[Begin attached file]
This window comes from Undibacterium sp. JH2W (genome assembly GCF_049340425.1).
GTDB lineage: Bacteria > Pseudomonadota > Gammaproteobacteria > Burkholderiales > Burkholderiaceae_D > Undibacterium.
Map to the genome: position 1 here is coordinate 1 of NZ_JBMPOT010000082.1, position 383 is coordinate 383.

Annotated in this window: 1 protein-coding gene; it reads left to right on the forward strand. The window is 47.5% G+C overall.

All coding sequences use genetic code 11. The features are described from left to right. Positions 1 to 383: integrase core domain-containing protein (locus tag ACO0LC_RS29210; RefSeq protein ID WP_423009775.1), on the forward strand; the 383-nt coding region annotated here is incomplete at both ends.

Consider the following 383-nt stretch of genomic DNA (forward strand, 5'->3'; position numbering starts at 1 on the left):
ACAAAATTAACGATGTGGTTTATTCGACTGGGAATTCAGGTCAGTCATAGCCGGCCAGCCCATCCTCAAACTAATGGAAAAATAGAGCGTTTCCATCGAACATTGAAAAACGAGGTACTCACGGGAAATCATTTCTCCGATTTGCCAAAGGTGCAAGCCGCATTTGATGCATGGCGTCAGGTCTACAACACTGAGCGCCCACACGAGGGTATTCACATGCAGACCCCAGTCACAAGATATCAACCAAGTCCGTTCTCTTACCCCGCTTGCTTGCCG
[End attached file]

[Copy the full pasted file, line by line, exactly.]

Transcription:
This window comes from Undibacterium sp. JH2W (genome assembly GCF_049340425.1).
GTDB lineage: Bacteria > Pseudomonadota > Gammaproteobacteria > Burkholderiales > Burkholderiaceae_D > Undibacterium.
Map to the genome: position 1 here is coordinate 1 of NZ_JBMPOT010000082.1, position 383 is coordinate 383.

Annotated in this window: 1 protein-coding gene; it reads left to right on the forward strand. The window is 47.5% G+C overall.

All coding sequences use genetic code 11. The features are described from left to right. Positions 1 to 383: integrase core domain-containing protein (locus tag ACO0LC_RS29210; RefSeq protein ID WP_423009775.1), on the forward strand; the 383-nt coding region annotated here is incomplete at both ends.

Consider the following 383-nt stretch of genomic DNA (forward strand, 5'->3'; position numbering starts at 1 on the left):
ACAAAATTAACGATGTGGTTTATTCGACTGGGAATTCAGGTCAGTCATAGCCGGCCAGCCCATCCTCAAACTAATGGAAAAATAGAGCGTTTCCATCGAACATTGAAAAACGAGGTACTCACGGGAAATCATTTCTCCGATTTGCCAAAGGTGCAAGCCGCATTTGATGCATGGCGTCAGGTCTACAACACTGAGCGCCCACACGAGGGTATTCACATGCAGACCCCAGTCACAAGATATCAACCAAGTCCGTTCTCTTACCCCGCTTGCTTGCCG